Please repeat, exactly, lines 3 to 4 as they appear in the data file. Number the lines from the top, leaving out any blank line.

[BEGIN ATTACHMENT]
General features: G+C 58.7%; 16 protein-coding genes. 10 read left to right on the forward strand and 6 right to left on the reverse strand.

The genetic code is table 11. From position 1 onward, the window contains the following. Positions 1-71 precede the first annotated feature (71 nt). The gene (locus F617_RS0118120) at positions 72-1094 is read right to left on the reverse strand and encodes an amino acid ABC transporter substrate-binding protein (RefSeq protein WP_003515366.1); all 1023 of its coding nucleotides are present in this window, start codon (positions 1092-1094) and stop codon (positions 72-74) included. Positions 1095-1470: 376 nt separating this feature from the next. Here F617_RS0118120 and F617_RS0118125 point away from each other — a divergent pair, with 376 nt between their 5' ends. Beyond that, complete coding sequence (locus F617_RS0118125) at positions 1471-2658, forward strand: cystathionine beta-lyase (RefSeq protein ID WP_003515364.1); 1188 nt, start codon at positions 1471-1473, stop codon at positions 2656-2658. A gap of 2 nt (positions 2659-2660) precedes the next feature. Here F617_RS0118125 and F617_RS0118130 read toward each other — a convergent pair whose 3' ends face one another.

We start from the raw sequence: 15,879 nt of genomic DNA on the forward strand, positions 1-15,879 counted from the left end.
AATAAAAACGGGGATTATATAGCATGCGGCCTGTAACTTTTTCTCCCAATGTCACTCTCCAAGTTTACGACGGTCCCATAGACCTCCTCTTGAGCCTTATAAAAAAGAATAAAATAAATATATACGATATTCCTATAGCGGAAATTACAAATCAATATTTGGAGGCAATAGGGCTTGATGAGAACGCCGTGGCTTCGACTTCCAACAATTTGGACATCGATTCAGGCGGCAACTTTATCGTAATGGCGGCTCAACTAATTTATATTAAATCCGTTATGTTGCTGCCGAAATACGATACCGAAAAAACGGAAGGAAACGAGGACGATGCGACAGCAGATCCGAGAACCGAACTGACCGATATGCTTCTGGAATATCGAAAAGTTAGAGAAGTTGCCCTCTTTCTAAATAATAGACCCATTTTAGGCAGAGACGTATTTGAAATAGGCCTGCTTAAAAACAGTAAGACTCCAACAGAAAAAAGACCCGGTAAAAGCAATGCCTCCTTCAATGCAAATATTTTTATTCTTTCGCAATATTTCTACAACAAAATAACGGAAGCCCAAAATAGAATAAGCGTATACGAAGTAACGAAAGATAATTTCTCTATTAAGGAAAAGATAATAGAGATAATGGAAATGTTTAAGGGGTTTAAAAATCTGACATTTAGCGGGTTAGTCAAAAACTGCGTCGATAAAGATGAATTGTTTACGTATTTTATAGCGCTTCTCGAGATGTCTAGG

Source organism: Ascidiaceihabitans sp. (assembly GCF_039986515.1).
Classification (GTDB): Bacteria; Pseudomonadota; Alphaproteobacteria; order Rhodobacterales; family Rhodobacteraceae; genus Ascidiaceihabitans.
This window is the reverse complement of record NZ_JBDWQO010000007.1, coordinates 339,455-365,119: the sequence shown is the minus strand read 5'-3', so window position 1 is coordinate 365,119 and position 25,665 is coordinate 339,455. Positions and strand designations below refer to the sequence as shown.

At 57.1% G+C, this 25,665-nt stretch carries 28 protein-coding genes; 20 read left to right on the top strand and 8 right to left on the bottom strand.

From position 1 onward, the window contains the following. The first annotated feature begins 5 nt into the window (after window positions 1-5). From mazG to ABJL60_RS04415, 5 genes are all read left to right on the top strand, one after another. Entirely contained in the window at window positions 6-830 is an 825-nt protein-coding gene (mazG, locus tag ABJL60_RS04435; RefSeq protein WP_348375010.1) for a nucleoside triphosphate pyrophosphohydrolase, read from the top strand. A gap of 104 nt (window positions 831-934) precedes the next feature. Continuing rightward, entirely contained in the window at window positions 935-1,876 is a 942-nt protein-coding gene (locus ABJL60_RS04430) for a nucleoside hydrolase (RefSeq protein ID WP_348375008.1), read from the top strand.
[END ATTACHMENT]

We start from the raw sequence: 15,879 nt of genomic DNA on the forward strand, positions 1-15,879 counted from the left end.
AATAAAAACGGGGATTATATAGCATGCGGCCTGTAACTTTTTCTCCCAATGTCACTCTCCAAGTTTACGACGGTCCCATAGACCTCCTCTTGAGCCTTATAAAAAAGAATAAAATAAATATATACGATATTCCTATAGCGGAAATTACAAATCAATATTTGGAGGCAATAGGGCTTGATGAGAACGCCGTGGCTTCGACTTCCAACAATTTGGACATCGATTCAGGCGGCAACTTTATCGTAATGGCGGCTCAACTAATTTATATTAAATCCGTTATGTTGCTGCCGAAATACGATACCGAAAAAACGGAAGGAAACGAGGACGATGCGACAGCAGATCCGAGAACCGAACTGACCGATATGCTTCTGGAATATCGAAAAGTTAGAGAAGTTGCCCTCTTTCTAAATAATAGACCCATTTTAGGCAGAGACGTATTTGAAATAGGCCTGCTTAAAAACAGTAAGACTCCAACAGAAAAAAGACCCGGTAAAAGCAATGCCTCCTTCAATGCAAATATTTTTATTCTTTCGCAATATTTCTACAACAAAATAACGGAAGCCCAAAATAGAATAAGCGTATACGAAGTAACGAAAGATAATTTCTCTATTAAGGAAAAGATAATAGAGATAATGGAAATGTTTAAGGGGTTTAAAAATCTGACATTTAGCGGGTTAGTCAAAAACTGCGTCGATAAAGATGAATTGTTTACGTATTTTATAGCGCTTCTCGAGATGTCTAGG